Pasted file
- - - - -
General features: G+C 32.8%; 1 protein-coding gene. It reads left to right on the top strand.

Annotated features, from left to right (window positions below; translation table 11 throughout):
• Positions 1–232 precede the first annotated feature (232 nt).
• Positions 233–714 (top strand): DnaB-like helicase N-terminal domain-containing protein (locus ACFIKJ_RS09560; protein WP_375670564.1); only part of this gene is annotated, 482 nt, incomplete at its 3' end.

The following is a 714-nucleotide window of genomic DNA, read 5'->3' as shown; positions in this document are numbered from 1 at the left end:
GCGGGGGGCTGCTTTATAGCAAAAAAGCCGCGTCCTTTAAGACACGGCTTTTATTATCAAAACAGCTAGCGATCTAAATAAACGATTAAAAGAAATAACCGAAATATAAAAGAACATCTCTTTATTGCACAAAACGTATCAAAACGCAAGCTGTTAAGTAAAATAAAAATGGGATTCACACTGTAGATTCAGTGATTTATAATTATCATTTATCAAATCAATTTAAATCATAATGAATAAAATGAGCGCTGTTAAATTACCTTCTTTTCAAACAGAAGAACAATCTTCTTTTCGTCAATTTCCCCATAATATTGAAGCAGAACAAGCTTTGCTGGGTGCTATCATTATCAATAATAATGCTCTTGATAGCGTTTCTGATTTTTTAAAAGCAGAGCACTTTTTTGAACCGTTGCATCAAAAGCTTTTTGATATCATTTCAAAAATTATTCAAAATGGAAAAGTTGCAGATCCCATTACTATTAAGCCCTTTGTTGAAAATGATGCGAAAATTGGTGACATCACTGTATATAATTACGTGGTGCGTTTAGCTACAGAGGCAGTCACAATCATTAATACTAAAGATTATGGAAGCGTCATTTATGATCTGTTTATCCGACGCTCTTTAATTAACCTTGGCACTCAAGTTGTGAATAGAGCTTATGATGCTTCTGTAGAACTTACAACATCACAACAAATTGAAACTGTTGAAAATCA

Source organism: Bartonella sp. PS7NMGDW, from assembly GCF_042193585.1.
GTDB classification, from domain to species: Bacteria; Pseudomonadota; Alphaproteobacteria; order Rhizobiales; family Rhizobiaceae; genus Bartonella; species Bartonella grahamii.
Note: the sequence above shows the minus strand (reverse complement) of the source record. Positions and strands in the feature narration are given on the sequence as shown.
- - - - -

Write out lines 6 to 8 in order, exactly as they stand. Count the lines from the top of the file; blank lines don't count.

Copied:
GCGGGGGGCTGCTTTATAGCAAAAAAGCCGCGTCCTTTAAGACACGGCTTTTATTATCAAAACAGCTAGCGATCTAAATAAACGATTAAAAGAAATAACCGAAATATAAAAGAACATCTCTTTATTGCACAAAACGTATCAAAACGCAAGCTGTTAAGTAAAATAAAAATGGGATTCACACTGTAGATTCAGTGATTTATAATTATCATTTATCAAATCAATTTAAATCATAATGAATAAAATGAGCGCTGTTAAATTACCTTCTTTTCAAACAGAAGAACAATCTTCTTTTCGTCAATTTCCCCATAATATTGAAGCAGAACAAGCTTTGCTGGGTGCTATCATTATCAATAATAATGCTCTTGATAGCGTTTCTGATTTTTTAAAAGCAGAGCACTTTTTTGAACCGTTGCATCAAAAGCTTTTTGATATCATTTCAAAAATTATTCAAAATGGAAAAGTTGCAGATCCCATTACTATTAAGCCCTTTGTTGAAAATGATGCGAAAATTGGTGACATCACTGTATATAATTACGTGGTGCGTTTAGCTACAGAGGCAGTCACAATCATTAATACTAAAGATTATGGAAGCGTCATTTATGATCTGTTTATCCGACGCTCTTTAATTAACCTTGGCACTCAAGTTGTGAATAGAGCTTATGATGCTTCTGTAGAACTTACAACATCACAACAAATTGAAACTGTTGAAAATCA

Source organism: Bartonella sp. PS7NMGDW, from assembly GCF_042193585.1.
GTDB classification, from domain to species: Bacteria; Pseudomonadota; Alphaproteobacteria; order Rhizobiales; family Rhizobiaceae; genus Bartonella; species Bartonella grahamii.